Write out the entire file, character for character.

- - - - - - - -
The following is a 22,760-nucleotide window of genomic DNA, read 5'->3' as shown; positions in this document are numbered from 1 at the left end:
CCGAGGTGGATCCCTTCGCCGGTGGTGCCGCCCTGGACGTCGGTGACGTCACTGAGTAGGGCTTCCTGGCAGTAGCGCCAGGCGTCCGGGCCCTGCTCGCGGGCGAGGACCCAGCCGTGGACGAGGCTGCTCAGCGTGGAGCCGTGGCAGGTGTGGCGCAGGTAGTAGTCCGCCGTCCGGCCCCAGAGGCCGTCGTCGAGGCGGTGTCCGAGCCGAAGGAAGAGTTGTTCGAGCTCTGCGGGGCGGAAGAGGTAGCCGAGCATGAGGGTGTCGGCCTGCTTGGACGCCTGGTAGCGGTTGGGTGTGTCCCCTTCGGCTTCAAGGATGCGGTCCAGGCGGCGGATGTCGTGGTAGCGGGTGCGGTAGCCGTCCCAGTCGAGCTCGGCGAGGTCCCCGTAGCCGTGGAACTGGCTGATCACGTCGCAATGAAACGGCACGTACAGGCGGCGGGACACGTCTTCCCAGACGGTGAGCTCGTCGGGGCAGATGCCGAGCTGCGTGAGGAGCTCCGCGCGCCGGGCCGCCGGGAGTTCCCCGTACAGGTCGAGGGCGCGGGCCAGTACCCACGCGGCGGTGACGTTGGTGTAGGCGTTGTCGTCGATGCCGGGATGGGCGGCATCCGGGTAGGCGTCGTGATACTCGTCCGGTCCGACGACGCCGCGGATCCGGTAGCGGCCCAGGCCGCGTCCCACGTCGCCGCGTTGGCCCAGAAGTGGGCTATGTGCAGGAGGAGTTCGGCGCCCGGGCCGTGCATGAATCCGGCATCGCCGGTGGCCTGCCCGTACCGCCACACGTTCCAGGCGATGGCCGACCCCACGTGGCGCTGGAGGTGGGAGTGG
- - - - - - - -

The following is a 22,760-nucleotide window of genomic DNA, read 5'->3' as shown; positions in this document are numbered from 1 at the left end:
CCGAGGTGGATCCCTTCGCCGGTGGTGCCGCCCTGGACGTCGGTGACGTCACTGAGTAGGGCTTCCTGGCAGTAGCGCCAGGCGTCCGGGCCCTGCTCGCGGGCGAGGACCCAGCCGTGGACGAGGCTGCTCAGCGTGGAGCCGTGGCAGGTGTGGCGCAGGTAGTAGTCCGCCGTCCGGCCCCAGAGGCCGTCGTCGAGGCGGTGTCCGAGCCGAAGGAAGAGTTGTTCGAGCTCTGCGGGGCGGAAGAGGTAGCCGAGCATGAGGGTGTCGGCCTGCTTGGACGCCTGGTAGCGGTTGGGTGTGTCCCCTTCGGCTTCAAGGATGCGGTCCAGGCGGCGGATGTCGTGGTAGCGGGTGCGGTAGCCGTCCCAGTCGAGCTCGGCGAGGTCCCCGTAGCCGTGGAACTGGCTGATCACGTCGCAATGAAACGGCACGTACAGGCGGCGGGACACGTCTTCCCAGACGGTGAGCTCGTCGGGGCAGATGCCGAGCTGCGTGAGGAGCTCCGCGCGCCGGGCCGCCGGGAGTTCCCCGTACAGGTCGAGGGCGCGGGCCAGTACCCACGCGGCGGTGACGTTGGTGTAGGCGTTGTCGTCGATGCCGGGATGGGCGGCATCCGGGTAGGCGTCGTGATACTCGTCCGGTCCGACGACGCCGCGGATCCGGTAGCGGCCCAGGCCGCGTCCCACGTCGCCGCGTTGGCCCAGAAGTGGGCTATGTGCAGGAGGAGTTCGGCGCCCGGGCCGTGCATGAATCCGGCATCGCCGGTGGCCTGCCCGTACCGCCACACGTTCCAGGCGATGGCCGACCCCACGTGGCGCTGGAGGTGGGAGTGG